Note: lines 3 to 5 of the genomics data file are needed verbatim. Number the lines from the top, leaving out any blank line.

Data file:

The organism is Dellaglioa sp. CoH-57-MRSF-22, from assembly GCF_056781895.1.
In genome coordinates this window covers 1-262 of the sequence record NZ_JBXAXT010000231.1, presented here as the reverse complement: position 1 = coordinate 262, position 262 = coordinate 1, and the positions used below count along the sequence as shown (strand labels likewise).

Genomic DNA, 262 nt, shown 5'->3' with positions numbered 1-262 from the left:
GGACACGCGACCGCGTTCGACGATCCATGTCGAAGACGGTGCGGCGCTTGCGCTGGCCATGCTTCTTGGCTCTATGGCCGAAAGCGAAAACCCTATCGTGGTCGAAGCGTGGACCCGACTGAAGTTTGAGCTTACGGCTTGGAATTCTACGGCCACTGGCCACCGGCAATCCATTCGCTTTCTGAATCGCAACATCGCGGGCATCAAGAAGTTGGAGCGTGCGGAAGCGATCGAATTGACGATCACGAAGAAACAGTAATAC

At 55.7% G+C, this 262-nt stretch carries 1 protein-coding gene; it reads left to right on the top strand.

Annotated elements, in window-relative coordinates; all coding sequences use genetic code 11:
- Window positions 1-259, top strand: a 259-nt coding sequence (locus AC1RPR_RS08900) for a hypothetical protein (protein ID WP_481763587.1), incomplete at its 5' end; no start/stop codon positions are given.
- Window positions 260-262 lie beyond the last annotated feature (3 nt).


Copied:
Genomic DNA, 262 nt, shown 5'->3' with positions numbered 1-262 from the left:
GGACACGCGACCGCGTTCGACGATCCATGTCGAAGACGGTGCGGCGCTTGCGCTGGCCATGCTTCTTGGCTCTATGGCCGAAAGCGAAAACCCTATCGTGGTCGAAGCGTGGACCCGACTGAAGTTTGAGCTTACGGCTTGGAATTCTACGGCCACTGGCCACCGGCAATCCATTCGCTTTCTGAATCGCAACATCGCGGGCATCAAGAAGTTGGAGCGTGCGGAAGCGATCGAATTGACGATCACGAAGAAACAGTAATAC

At 55.7% G+C, this 262-nt stretch carries 1 protein-coding gene; it reads left to right on the top strand.